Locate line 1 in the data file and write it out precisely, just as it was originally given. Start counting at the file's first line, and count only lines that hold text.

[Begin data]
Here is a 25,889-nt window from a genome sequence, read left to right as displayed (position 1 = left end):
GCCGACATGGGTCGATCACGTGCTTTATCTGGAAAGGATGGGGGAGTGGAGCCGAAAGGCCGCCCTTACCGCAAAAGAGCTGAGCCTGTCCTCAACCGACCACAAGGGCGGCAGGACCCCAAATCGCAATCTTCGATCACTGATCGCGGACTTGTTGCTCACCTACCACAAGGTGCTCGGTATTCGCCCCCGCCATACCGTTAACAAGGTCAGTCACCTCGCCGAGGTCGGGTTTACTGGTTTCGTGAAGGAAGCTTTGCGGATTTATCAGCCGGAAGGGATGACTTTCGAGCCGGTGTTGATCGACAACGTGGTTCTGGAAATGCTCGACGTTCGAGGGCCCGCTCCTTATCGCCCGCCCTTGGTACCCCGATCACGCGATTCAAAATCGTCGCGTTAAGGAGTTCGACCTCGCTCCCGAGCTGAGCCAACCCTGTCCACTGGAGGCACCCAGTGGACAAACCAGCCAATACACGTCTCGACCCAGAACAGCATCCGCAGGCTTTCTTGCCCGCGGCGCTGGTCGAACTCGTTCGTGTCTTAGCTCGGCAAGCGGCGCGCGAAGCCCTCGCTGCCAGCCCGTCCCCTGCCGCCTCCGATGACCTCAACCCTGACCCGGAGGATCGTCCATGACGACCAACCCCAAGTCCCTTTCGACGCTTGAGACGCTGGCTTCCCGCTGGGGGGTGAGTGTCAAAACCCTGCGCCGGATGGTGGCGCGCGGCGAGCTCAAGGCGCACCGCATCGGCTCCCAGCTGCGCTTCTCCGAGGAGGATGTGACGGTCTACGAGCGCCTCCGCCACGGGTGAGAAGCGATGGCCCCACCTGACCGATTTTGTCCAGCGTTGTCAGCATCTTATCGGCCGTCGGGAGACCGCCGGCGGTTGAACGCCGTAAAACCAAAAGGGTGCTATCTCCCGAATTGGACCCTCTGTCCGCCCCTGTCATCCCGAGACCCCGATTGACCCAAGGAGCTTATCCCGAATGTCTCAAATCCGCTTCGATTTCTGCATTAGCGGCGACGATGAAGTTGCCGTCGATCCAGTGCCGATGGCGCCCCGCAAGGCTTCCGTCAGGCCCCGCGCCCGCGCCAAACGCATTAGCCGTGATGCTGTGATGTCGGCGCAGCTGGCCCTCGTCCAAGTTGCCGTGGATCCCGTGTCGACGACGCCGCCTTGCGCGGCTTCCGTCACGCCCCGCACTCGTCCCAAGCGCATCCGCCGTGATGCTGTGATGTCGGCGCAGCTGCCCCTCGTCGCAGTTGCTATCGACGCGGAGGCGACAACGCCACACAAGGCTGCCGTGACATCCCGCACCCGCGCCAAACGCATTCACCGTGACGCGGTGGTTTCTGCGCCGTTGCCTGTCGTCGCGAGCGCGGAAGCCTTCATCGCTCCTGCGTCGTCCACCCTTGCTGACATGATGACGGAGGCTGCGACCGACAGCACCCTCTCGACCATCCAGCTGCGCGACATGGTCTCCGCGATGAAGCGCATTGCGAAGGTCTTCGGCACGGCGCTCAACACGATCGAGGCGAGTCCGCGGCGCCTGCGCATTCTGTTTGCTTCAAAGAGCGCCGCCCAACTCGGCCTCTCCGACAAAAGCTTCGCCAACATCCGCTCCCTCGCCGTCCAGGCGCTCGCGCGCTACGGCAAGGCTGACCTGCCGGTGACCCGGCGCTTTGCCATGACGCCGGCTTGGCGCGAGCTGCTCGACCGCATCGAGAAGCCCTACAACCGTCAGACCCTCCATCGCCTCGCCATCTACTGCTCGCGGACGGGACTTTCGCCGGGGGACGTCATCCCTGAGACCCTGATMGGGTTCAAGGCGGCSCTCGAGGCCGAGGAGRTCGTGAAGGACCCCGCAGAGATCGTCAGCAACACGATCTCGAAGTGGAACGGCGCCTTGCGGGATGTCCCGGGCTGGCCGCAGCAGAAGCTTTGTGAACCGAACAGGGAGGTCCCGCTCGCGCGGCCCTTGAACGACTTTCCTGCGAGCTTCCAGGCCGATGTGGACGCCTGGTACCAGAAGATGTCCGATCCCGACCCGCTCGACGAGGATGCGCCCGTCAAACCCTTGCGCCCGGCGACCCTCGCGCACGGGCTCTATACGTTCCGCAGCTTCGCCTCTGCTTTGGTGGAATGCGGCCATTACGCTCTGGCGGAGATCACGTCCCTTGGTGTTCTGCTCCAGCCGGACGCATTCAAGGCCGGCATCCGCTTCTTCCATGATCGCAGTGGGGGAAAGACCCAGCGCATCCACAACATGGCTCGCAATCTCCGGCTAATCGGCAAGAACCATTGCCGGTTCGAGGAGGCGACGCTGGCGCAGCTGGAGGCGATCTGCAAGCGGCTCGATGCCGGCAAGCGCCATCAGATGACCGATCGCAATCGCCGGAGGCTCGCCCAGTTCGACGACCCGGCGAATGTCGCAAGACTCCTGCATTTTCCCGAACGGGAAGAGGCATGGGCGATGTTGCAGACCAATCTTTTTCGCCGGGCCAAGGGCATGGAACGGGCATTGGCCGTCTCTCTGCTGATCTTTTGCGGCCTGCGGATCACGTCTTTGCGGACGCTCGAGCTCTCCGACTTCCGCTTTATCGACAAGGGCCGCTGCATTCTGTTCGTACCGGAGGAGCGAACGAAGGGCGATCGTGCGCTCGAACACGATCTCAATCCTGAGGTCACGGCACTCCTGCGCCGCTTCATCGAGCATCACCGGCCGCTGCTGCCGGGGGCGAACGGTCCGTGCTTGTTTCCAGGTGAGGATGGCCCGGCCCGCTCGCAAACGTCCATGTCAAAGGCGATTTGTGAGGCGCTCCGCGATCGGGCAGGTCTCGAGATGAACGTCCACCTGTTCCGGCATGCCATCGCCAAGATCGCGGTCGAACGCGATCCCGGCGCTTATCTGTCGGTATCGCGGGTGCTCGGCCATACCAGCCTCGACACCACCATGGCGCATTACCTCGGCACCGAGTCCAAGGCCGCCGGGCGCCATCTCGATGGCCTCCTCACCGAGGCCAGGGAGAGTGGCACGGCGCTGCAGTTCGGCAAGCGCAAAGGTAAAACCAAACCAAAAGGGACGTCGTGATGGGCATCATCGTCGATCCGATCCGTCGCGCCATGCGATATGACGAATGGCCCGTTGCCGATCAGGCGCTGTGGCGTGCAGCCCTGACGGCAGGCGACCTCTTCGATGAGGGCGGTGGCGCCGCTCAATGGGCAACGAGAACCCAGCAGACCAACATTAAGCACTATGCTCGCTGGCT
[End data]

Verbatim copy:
Here is a 25,889-nt window from a genome sequence, read left to right as displayed (position 1 = left end):